Reducing plastic footprint with zero-waste toothpaste
LEIPZIG, Germany: The climate change caused by human influences—such as littering and over-consumption of non-biodegradable waste products—is a reality that concerns all of us. This is why dental care should not be exempt from environmental awareness. Bamboo toothbrushes, for example, have moved into many bathrooms in the last couple of years, since they are now more easily obtainable in most chain pharmacies. But what about sustainable toothpaste?
Sustainability in demand
The new generation is constantly on the lookout for environmentally friendly alternatives, ideally without, or with more sustainable packaging. That means thoughtfully designed packaging which is compostable or reusable.
Home-made toothpaste probably constitutes the easiest way to achieve a zero-waste oral healthcare routine. For this purpose, the Internet offers various recipes. Understandably, not everyone has the time or energy to experiment with ingredients, consistencies and flavours. This does not mean, though, that convenience and sustainability have to be mutually exclusive.
The environmental impact of disposable plastic
In general, plastic toothpaste tubes contribute to a throwaway society. It is estimated that about one billion toothpaste tubes are sent to landfill sites every year and it can take hundreds of years before they even start to break down. On top of that, the tubes that end up there are filled with ingredients like sodium lauryl sulphate, triclosan, artificial dyes and preservatives that can be harmful to our health and our earth.
According to an article by Ian Johnston, environment correspondent of The Independent, “79 per cent of the plastic produced over the last 70 years has been thrown away, either into landfill sites or into the general environment. Just 9 per cent is recycled with the rest incinerated.” He continued: “With more than 8 million tonnes going into the oceans every year, it is estimated there will be more plastic than fish by 2050 and 99 per cent of all the seabirds on the planet will have consumed some. It is thought the sea now contains some 51 trillion microplastic particles—500 times more than stars in our galaxy.”
What are the alternatives?
Thinking about the unimaginable amount of waste that is being produced by such a standard routine as toothbrushing alone can be quite daunting. Luckily, many brands from around the world have recognised that plastic packaging is not the way forward and offer more sustainable alternatives. Toothpaste now comes in the form of powder or tablets, for example, without chemical additives and in glass jars with metal lids which are reusable and recyclable.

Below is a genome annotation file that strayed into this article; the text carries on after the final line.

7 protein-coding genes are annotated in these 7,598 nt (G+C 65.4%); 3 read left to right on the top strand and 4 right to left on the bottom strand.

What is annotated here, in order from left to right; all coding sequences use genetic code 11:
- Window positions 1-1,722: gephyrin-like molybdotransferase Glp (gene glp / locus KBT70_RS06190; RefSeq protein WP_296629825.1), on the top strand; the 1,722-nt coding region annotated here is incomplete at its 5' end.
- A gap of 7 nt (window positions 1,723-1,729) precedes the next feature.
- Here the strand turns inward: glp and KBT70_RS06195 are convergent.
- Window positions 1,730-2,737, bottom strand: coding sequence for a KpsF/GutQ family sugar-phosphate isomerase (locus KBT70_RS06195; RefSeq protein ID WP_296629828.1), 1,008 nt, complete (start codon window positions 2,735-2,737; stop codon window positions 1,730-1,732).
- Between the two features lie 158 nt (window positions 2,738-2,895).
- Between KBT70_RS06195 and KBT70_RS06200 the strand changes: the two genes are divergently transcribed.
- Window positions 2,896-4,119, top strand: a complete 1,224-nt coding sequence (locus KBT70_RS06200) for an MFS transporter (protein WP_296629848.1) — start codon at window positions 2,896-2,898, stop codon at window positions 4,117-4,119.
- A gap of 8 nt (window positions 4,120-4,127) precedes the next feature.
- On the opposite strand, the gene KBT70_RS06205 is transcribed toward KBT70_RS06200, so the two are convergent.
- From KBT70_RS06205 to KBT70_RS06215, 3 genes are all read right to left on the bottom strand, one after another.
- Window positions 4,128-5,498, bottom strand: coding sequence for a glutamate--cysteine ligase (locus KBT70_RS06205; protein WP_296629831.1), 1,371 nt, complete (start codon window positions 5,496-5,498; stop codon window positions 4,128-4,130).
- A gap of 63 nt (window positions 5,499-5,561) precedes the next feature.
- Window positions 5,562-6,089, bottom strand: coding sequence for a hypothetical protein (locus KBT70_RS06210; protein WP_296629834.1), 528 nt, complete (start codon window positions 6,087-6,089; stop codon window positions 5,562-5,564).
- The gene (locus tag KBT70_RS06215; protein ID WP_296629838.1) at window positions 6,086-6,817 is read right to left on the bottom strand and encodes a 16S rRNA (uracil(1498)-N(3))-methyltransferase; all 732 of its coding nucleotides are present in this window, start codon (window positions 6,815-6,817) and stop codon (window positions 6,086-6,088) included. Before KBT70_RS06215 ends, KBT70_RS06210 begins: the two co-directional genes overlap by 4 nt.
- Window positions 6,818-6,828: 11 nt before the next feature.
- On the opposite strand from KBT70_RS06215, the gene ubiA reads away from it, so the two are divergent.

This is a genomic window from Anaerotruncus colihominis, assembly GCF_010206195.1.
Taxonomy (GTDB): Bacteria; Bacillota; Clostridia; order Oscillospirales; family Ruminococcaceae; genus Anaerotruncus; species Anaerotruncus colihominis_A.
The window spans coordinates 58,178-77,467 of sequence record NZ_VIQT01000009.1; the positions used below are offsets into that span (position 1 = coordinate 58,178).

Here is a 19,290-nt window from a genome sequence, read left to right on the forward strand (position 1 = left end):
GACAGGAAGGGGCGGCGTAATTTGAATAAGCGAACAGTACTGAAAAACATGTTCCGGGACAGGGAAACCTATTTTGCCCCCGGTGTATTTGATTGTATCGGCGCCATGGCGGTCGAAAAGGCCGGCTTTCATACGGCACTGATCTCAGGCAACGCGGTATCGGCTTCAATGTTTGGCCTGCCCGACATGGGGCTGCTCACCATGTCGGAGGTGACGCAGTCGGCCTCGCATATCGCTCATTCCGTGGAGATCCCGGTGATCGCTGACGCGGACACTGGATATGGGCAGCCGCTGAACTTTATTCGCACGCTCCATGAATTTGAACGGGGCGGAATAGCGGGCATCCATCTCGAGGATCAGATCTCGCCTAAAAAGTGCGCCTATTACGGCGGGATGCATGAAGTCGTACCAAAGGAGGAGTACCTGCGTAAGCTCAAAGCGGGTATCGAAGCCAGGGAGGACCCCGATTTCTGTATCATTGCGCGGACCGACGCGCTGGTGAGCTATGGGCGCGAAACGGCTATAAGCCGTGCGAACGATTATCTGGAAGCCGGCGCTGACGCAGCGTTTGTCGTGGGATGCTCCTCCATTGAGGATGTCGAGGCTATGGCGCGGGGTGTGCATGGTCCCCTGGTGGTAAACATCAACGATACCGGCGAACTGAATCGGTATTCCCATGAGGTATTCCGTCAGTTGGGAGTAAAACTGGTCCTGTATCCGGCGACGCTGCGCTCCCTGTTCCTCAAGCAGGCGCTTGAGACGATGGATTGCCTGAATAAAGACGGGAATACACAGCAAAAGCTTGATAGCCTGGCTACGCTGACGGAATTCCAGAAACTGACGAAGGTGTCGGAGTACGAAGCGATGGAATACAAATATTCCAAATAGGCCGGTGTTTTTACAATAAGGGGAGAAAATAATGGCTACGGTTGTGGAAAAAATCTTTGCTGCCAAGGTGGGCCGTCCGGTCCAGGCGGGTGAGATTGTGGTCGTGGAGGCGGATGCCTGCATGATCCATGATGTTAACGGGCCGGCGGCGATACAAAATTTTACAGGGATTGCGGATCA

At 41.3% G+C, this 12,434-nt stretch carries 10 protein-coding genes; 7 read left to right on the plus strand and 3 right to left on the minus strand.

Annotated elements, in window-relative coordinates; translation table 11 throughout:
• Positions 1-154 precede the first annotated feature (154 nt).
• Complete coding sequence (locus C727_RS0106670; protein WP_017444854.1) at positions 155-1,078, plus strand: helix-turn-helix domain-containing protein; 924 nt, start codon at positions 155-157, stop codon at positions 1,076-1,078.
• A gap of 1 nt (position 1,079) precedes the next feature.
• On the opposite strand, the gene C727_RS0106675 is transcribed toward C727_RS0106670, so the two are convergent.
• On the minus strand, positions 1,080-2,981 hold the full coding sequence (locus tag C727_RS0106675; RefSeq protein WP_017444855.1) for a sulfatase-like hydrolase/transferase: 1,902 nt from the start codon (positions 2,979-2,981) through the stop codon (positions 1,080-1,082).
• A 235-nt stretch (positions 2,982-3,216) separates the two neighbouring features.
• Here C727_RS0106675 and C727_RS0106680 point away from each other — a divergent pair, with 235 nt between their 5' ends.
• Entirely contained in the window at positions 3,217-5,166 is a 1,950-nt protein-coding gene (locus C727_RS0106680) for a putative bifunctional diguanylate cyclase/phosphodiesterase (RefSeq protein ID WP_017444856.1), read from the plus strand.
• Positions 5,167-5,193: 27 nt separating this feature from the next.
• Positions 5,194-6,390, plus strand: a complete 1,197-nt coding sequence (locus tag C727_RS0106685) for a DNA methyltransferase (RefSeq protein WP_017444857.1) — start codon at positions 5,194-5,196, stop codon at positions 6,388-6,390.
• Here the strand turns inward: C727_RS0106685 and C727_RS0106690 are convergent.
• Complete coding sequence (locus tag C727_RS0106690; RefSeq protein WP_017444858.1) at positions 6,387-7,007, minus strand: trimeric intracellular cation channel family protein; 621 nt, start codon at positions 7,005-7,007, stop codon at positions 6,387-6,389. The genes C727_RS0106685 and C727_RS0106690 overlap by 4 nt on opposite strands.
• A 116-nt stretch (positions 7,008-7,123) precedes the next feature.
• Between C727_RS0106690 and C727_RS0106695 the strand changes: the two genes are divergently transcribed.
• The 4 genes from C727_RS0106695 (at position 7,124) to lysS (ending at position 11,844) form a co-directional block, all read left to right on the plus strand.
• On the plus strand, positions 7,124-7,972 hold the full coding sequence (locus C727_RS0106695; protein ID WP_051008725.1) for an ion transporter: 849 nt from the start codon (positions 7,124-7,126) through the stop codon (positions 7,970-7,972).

The list below includes a small range of companies and information on how their products are packaged:
- Georganics (glass jar, UK)
- Bite (glass jar, US)
- Denttabs (paper laminated foil made from corn starch, Germany)
- Davids (metal tube, US)
- Lamanuza (cardboard box, France)
- Zero Waste Beauty (glass jar, Australia).
But what about shipping all that glass?
The plastic industry uses the argument that shipping glass is more expensive than shipping plastic to sell itself as eco-friendly. Some companies, like Bite from the US, have thought of a way to provide their customers with a sustainable subscription model. For Bite, this means that the first order will include the product in its original packaging, a glass jar with a metal lid. Then all refill orders are sent in compostable and marine-degradable biomaterials. Orders are sent via already existing mail routes. This may take a little more time but reduces the company’s carbon footprint, which is the ultimate goal of all sustainable oral healthcare companies.
And of course, there is always the possibility of buying toothpaste without packaging in bulk and zero-waste stores. The independent think tank and open knowledge platform Bepakt has created an online index which provides a list of packaging-free grocery stores and supermarkets around the world.
Plastic production, consumption and disposal contribute to the earth’s pollution as The Independent article explained. With so many options on the market today, there is really no excuse not to make one or two small but impactful changes.